By Brian Jewell
Art comes in many different forms, but few captivate the imagination as immediately as glass.
What began as a utilitarian medium for making windows, housewares and other items has become one of the most popular expressions of modern art. From small paperweights to massive chandeliers, blown glass enchants art-lovers with its vibrant colors, transparent luster and otherworldly shapes.
Today’s glass-lovers can find plenty of places to admire the artwork. Glass museums around the country hold collections of works both historic and contemporary, showing the development of glassmaking in forms such as small figurines, large sculptures and even stained-glass windows.
Museum of Glass
Located in Dale Chihuly’s hometown, the Museum of Glass celebrates the American studio glass movement with a collection of works from 1960 to today.
The museum’s galleries feature a rotating series of exhibitions that highlight different themes in glassmaking. In addition to Chihuly pieces, visitors will find work by other acclaimed glassmakers such as Preston Singletary.
In the center of the museum is a large hot shop, where groups can see glassblowing demonstrations and visit with artists in residence.
“We have 24 different artists from all over the world who come here each year to work with our team,” said deputy director Susan Warner. “So, at any different time, you might be fortunate enough to see one of the great maestros of glassblowing.”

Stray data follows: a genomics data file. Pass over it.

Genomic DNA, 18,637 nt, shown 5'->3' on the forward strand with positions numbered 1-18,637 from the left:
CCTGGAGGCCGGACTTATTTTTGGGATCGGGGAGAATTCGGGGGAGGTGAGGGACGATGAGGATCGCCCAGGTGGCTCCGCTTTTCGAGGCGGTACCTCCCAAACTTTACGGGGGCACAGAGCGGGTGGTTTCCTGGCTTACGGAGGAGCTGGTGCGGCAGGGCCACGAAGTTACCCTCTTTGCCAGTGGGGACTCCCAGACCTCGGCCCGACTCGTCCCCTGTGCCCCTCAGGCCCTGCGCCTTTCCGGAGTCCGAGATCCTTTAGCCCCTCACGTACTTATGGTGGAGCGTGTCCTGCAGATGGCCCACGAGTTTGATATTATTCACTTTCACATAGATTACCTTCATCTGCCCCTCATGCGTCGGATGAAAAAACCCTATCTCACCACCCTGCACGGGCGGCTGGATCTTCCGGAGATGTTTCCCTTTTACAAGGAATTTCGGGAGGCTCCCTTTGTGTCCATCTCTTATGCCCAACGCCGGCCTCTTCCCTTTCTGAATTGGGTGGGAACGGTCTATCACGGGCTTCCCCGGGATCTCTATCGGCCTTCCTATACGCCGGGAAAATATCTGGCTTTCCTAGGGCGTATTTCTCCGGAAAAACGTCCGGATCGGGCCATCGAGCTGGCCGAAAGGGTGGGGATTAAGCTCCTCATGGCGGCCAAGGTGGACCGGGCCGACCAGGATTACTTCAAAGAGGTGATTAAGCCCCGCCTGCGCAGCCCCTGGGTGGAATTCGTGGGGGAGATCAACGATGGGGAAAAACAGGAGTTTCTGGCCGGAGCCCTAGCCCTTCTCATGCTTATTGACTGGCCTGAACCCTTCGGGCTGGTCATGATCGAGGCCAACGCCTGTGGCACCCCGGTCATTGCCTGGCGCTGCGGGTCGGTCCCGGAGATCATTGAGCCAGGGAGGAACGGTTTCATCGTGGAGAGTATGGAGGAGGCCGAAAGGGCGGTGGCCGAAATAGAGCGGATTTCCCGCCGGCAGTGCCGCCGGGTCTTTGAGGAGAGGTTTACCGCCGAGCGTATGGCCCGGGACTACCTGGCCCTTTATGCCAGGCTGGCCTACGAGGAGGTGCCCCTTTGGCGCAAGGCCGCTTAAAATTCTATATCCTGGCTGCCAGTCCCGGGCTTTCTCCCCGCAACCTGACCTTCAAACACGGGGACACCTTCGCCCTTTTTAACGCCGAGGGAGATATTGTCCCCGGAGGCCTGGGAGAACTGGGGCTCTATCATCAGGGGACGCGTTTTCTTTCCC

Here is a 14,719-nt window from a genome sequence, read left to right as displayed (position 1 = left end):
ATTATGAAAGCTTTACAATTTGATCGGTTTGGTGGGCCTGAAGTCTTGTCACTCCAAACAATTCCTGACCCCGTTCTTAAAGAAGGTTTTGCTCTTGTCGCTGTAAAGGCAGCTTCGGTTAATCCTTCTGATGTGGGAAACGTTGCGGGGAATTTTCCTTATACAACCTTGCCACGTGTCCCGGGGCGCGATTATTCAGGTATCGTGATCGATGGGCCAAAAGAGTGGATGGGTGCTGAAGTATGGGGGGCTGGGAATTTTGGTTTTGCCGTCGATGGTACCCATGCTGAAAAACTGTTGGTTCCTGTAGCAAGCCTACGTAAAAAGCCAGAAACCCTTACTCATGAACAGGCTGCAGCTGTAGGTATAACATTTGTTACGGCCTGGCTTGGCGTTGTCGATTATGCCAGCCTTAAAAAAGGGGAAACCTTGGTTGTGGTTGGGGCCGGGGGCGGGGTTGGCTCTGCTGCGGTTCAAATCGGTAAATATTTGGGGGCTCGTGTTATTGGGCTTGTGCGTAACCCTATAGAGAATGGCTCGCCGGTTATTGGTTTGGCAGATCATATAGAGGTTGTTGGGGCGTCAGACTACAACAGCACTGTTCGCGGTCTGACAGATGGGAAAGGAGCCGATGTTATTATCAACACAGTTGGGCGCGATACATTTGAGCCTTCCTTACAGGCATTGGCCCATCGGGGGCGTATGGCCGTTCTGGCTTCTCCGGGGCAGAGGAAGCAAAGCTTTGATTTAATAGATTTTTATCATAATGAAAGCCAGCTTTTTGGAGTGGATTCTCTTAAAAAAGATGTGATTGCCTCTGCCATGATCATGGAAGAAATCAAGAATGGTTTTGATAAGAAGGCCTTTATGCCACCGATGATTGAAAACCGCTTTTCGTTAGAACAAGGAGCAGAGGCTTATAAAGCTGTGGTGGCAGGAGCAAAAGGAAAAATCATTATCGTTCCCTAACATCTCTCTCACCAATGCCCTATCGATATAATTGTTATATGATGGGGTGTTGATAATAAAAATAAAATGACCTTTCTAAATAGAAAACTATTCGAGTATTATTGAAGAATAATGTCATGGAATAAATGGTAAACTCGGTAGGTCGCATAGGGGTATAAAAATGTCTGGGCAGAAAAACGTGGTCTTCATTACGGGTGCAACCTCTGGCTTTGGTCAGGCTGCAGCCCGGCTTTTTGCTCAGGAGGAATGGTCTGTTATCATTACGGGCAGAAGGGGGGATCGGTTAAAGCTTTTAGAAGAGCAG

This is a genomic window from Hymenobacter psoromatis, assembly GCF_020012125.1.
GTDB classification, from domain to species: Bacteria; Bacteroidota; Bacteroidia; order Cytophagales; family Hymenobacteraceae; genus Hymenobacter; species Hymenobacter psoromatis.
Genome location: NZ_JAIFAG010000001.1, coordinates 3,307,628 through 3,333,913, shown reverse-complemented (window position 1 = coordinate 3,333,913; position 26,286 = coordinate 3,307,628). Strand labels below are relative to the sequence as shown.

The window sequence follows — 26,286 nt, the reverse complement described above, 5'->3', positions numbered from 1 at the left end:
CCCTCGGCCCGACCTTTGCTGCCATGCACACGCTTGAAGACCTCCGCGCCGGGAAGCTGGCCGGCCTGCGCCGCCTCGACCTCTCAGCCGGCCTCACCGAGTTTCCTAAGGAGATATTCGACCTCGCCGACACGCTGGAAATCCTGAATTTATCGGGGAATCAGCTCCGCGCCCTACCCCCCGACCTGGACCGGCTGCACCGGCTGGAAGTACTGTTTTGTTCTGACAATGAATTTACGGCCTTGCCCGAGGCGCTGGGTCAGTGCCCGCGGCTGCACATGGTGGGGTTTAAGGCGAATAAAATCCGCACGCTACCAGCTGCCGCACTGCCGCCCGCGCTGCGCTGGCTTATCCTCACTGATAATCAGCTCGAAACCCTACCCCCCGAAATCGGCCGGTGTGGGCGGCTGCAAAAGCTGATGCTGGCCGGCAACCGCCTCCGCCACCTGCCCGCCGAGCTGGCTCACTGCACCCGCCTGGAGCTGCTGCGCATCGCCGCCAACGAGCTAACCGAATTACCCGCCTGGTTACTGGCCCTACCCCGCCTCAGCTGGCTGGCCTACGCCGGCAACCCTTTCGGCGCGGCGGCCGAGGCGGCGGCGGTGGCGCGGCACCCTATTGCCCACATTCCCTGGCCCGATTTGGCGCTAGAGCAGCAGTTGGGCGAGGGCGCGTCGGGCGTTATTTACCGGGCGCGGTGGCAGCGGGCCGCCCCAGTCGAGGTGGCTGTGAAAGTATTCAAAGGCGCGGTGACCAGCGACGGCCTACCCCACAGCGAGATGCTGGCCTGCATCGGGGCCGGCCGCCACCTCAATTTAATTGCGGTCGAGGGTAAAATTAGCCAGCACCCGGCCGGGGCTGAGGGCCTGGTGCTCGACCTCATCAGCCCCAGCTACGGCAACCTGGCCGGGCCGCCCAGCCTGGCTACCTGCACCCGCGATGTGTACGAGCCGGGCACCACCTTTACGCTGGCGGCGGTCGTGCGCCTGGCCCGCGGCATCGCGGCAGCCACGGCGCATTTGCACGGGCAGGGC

Oglebay Institute Glass Museum
During the 1800s, more than 100 glass factories operated in the Ohio Valley, producing up to 50 percent of America’s glass. Five major glass companies operated in Wheeling during that period. Today, the Oglebay Institute Glass Museum preserves examples of glass produced at factories in the area.
The museum’s collection comprises more than 3,500 pieces of historic glass and china made in Wheeling from 1820 to 1952. Among highlights is the Sweeney punchbowl, a five-foot-tall bowl weighing 225 pounds that is believed to be the largest piece of cut glass tableware ever produced.
While glass boomed in Wheeling in the 1800s, the Warwick company and other area manufacturers made names for themselves producing china. The museum features a replica circa-1900 china shop, displaying pieces created by Warwick and other china companies.
Ohio Museum of Glass
In Ohio, Lancaster and Fairfield County saw a surge of industrial glass manufacturing during the late 19th and early 20th centuries, with more than a dozen companies manufacturing all sorts of glass products, from windows to lenses. In 2002, the town opened the Ohio Museum of Glass in restored downtown buildings.
Galleries at the museum house a permanent collection of glass objects, supplemented by at least two traveling exhibitions each year.
“We always have a theme to our exhibits,” said archives director Pattie Frohnapfel. “Right now, we have ‘We’re Cracked, We’re Goofy, and We’re Losing Our Marbles,’ a collection of antique marbles and crackled glass.”
The museum offers guided tours for groups and can arrange to have a glassblowing demonstration in the on-site studio.